Thanks to the so-called Clever Hans case, there are still critics of Dr. Pepperberg’s work, as well as the work of other scientists studying animal intelligence. It’s an uncomfortable concept for some folks to accept that the animal they are eating, caging, capturing, or manipulating may be as intelligent as their pre-schooler. Books such as Alex & Me point out in no uncertain terms that there is much to be learned and discovered about our fellow creatures. Ignorance and egoism seem to be uniquely human traits; intelligence, however, is not.

Thursday, May 7, 2015

Uphill Climb: review of THE MOUNTAINTOP SCHOOL FOR DOGS (a novel)

This is a story about hope. Not the trite, Hallmark-style of hope, but the sense of pushing up from loss or failure or trauma with eyes forward and tail held high. Although the subtitle mentions second chances, the characters here—human and non—are actually dealing with third or fourth chances.
The novel concerns Evie, a young woman wearing L. L. Bean clothe, and carrying a load of psychic baggage. Although she knows nothing about dogs, she applies for the position of dog trainer at the Sanctuary—the school for rescued and often unadoptable dogs—and is accepted. She’s an avid reader and eccentric student, memorizing the dog books she carries in her backpack, and organizing her own thoughts alphabetically. She soon discovers, however, that the dog books are useless when dealing with the reality of rescued dogs, and unceremoniously burns them all.
She arrives mid-winter at the inn at the base of the mountain, where Mrs. Auberchon, the innkeeper and also the Warden of the Sanctuary, greets her with open disdain. She distrusts this girl who seems to be the product of East Coast elitists, and questions the sanity of the Sanctuary staff for taking her on. But then she watches Evie work magic on a dog suffering from compulsive pacing. Something in this young woman is able to connect with these damaged creatures.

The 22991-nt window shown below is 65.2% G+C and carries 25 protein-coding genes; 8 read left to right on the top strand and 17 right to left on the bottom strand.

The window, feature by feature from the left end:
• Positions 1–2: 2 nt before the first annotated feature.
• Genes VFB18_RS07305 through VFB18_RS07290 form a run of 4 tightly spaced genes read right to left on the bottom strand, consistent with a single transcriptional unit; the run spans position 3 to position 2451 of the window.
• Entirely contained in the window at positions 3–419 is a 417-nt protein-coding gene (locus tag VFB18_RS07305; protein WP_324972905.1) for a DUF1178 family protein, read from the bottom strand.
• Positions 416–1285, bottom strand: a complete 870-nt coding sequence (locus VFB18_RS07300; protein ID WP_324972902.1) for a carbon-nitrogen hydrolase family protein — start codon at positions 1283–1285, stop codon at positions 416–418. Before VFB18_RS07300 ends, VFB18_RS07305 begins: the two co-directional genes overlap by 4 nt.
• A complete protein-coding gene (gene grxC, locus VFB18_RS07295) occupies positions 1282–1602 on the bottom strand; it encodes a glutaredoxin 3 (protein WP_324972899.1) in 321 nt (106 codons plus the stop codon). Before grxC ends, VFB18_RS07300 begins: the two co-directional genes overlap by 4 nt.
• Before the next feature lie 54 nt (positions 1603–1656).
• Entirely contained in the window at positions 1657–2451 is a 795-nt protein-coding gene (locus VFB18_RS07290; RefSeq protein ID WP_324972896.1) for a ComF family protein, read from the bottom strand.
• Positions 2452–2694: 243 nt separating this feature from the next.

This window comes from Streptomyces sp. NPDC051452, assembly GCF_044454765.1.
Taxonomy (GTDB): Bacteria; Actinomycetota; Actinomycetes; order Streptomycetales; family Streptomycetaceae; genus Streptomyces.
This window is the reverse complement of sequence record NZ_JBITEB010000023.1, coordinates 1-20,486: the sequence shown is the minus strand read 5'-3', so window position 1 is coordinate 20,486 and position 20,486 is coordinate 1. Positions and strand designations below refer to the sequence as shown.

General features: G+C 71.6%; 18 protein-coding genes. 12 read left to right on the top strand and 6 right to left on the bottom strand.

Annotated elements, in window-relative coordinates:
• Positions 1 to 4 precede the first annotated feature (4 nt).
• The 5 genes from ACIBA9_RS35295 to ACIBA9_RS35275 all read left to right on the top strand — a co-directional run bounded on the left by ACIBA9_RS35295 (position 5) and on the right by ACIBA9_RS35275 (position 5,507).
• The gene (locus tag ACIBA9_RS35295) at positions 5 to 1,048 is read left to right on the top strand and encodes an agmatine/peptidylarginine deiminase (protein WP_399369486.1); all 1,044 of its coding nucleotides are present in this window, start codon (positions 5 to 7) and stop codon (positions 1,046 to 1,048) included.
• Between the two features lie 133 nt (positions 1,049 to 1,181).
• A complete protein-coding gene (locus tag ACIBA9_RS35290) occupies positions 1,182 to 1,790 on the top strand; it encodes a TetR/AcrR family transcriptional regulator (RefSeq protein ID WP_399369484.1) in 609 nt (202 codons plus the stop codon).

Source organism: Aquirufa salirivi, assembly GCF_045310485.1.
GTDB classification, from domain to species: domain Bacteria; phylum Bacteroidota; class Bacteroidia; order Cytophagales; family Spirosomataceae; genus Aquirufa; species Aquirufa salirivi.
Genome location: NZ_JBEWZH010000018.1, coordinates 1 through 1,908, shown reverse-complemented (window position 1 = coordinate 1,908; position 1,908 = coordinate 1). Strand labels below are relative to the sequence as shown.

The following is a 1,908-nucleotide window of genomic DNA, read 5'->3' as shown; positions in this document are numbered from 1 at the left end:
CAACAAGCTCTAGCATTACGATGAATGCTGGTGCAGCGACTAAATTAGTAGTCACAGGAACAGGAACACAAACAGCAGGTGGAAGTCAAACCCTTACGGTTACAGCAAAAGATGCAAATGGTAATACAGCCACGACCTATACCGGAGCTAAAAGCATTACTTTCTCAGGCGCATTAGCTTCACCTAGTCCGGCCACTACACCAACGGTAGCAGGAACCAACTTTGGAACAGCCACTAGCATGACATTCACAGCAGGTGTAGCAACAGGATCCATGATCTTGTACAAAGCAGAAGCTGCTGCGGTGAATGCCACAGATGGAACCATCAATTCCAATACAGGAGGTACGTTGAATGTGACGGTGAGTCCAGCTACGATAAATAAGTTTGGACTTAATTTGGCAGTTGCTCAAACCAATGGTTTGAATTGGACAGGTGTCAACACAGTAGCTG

Evie finds herself dealing with a pack of neurotic animals and humans who all seem to have reasons to forget their pasts, but who, like her, find it tough to move forward.  The pacing dog was one; the greyhound who refused to run—or even move—was another. She is given a “class” of students whose quirks and issues she chronicles, working to find the trick that will free them from the prisons of their difficult pasts. And in so doing, she finds her own salvation, or at least a glimpse of it.
Under her category of Learning, she writes: “A new male, a greyhound called Alfie, feels that coming to class means curling up in a corner and being still. When I explained that this wasn’t allowed, he bristled and showed me his teeth. I don’t have notes on him yet, but I know he was a racer. He thought he had the right to never move again. Also, he was not interested in learning this thing called housebreaking. Did I know where he used to live? He used to live in a stable. I hated it there, he was telling me, but that’s who I am.”
The author calls this a “novel with dogs,” but the dogs are not simply accessories. Their stories are as vital and riveting as their human counterparts’ are, and completely believable. The prose is exquisite: at times hilarious, and other times poignant. Like so many of the orphans in the story, this book is a keeper.
This title is now available in paperback.